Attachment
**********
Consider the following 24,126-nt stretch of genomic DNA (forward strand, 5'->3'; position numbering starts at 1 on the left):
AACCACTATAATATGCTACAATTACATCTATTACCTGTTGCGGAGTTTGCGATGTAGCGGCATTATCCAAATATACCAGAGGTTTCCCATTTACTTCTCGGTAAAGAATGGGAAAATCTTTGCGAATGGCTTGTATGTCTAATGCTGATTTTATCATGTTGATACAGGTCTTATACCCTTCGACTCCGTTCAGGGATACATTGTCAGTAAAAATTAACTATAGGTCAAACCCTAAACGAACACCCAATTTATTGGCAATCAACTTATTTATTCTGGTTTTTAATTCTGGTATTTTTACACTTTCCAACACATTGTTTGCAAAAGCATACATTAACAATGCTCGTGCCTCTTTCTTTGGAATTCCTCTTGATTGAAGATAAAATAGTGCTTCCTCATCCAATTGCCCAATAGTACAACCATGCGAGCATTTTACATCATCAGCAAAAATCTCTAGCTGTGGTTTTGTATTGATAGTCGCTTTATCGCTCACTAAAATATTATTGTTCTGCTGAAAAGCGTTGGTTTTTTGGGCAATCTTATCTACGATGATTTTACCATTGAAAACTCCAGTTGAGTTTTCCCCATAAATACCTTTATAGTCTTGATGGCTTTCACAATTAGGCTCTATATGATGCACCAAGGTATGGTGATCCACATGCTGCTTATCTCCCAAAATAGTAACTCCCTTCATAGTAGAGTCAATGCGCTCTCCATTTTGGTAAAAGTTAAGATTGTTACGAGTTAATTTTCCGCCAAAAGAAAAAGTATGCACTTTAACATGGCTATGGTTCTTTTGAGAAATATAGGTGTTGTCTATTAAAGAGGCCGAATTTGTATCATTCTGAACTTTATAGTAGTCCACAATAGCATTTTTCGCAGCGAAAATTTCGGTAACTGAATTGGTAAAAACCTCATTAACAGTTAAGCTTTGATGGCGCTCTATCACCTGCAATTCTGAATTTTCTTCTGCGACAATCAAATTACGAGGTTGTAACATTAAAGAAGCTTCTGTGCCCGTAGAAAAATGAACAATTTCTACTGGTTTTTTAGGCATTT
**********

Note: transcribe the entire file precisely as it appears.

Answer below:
Consider the following 24,126-nt stretch of genomic DNA (forward strand, 5'->3'; position numbering starts at 1 on the left):
AACCACTATAATATGCTACAATTACATCTATTACCTGTTGCGGAGTTTGCGATGTAGCGGCATTATCCAAATATACCAGAGGTTTCCCATTTACTTCTCGGTAAAGAATGGGAAAATCTTTGCGAATGGCTTGTATGTCTAATGCTGATTTTATCATGTTGATACAGGTCTTATACCCTTCGACTCCGTTCAGGGATACATTGTCAGTAAAAATTAACTATAGGTCAAACCCTAAACGAACACCCAATTTATTGGCAATCAACTTATTTATTCTGGTTTTTAATTCTGGTATTTTTACACTTTCCAACACATTGTTTGCAAAAGCATACATTAACAATGCTCGTGCCTCTTTCTTTGGAATTCCTCTTGATTGAAGATAAAATAGTGCTTCCTCATCCAATTGCCCAATAGTACAACCATGCGAGCATTTTACATCATCAGCAAAAATCTCTAGCTGTGGTTTTGTATTGATAGTCGCTTTATCGCTCACTAAAATATTATTGTTCTGCTGAAAAGCGTTGGTTTTTTGGGCAATCTTATCTACGATGATTTTACCATTGAAAACTCCAGTTGAGTTTTCCCCATAAATACCTTTATAGTCTTGATGGCTTTCACAATTAGGCTCTATATGATGCACCAAGGTATGGTGATCCACATGCTGCTTATCTCCCAAAATAGTAACTCCCTTCATAGTAGAGTCAATGCGCTCTCCATTTTGGTAAAAGTTAAGATTGTTACGAGTTAATTTTCCGCCAAAAGAAAAAGTATGCACTTTAACATGGCTATGGTTCTTTTGAGAAATATAGGTGTTGTCTATTAAAGAGGCCGAATTTGTATCATTCTGAACTTTATAGTAGTCCACAATAGCATTTTTCGCAGCGAAAATTTCGGTAACTGAATTGGTAAAAACCTCATTAACAGTTAAGCTTTGATGGCGCTCTATCACCTGCAATTCTGAATTTTCTTCTGCGACAATCAAATTACGAGGTTGTAACATTAAAGAAGCTTCTGTGCCCGTAGAAAAATGAACAATTTCTACTGGTTTTTTAGGCATTT